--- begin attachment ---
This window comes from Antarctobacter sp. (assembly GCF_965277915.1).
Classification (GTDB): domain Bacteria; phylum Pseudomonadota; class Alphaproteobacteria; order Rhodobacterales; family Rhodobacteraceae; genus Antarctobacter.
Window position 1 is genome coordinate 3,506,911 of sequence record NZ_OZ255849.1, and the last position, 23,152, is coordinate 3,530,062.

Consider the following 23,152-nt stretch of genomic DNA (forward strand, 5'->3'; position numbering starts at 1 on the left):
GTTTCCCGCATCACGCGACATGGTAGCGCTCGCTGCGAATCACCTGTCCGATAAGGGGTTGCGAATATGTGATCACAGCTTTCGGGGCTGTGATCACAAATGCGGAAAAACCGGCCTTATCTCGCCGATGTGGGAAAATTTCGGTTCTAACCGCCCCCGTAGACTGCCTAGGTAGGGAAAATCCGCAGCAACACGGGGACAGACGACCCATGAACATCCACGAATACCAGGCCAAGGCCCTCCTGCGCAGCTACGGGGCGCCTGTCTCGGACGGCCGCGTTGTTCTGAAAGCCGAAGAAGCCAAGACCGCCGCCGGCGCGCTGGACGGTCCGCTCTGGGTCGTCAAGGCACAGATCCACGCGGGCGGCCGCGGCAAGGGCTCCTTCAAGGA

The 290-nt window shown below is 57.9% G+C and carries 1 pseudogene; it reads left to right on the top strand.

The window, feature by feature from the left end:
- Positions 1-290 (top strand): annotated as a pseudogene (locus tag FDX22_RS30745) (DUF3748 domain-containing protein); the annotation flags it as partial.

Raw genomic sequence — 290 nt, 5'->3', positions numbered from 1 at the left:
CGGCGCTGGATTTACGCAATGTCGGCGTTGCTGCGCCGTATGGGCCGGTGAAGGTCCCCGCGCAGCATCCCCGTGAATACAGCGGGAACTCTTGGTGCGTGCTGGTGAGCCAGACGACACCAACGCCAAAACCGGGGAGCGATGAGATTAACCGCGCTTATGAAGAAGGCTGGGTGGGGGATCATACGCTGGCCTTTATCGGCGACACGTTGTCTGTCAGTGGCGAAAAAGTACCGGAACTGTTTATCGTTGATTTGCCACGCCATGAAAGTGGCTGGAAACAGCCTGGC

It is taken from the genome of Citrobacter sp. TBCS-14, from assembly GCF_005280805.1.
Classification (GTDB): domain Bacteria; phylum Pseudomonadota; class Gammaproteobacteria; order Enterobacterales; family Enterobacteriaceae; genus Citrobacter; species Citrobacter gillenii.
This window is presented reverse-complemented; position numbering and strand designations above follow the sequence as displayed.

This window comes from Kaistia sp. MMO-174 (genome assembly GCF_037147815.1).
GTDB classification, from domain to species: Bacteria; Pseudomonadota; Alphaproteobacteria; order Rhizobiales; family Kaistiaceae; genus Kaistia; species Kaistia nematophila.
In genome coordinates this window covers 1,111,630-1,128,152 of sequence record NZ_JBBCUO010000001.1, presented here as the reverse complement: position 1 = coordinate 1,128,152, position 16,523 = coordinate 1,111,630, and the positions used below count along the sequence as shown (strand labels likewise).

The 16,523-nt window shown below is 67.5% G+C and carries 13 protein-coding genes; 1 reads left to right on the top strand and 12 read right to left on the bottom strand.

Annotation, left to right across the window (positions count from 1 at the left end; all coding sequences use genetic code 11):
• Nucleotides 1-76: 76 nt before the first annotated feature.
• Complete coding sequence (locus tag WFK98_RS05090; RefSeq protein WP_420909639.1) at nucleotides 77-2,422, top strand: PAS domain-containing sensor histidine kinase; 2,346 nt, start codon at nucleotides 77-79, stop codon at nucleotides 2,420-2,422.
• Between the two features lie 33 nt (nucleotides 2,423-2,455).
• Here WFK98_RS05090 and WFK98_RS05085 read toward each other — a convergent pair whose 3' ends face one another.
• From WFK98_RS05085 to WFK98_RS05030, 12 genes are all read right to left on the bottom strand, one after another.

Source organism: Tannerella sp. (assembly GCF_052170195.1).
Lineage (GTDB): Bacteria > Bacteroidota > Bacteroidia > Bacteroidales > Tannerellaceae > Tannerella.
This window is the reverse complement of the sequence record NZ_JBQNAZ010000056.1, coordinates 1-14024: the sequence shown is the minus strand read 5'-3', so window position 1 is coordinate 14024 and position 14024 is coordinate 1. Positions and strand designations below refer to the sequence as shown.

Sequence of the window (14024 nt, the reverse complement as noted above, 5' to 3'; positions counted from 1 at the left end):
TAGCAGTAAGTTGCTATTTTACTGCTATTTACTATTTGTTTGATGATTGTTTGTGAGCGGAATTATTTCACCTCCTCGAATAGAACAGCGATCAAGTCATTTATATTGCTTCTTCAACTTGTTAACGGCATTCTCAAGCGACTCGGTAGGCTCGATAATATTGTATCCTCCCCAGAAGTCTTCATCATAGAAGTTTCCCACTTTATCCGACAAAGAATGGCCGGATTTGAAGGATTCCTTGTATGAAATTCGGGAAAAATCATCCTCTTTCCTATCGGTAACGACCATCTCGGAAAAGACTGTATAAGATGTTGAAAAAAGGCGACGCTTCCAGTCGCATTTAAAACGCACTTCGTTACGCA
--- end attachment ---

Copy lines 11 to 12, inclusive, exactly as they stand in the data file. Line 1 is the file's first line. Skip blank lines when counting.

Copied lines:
It is taken from the genome of Citrobacter sp. TBCS-14, from assembly GCF_005280805.1.
Classification (GTDB): domain Bacteria; phylum Pseudomonadota; class Gammaproteobacteria; order Enterobacterales; family Enterobacteriaceae; genus Citrobacter; species Citrobacter gillenii.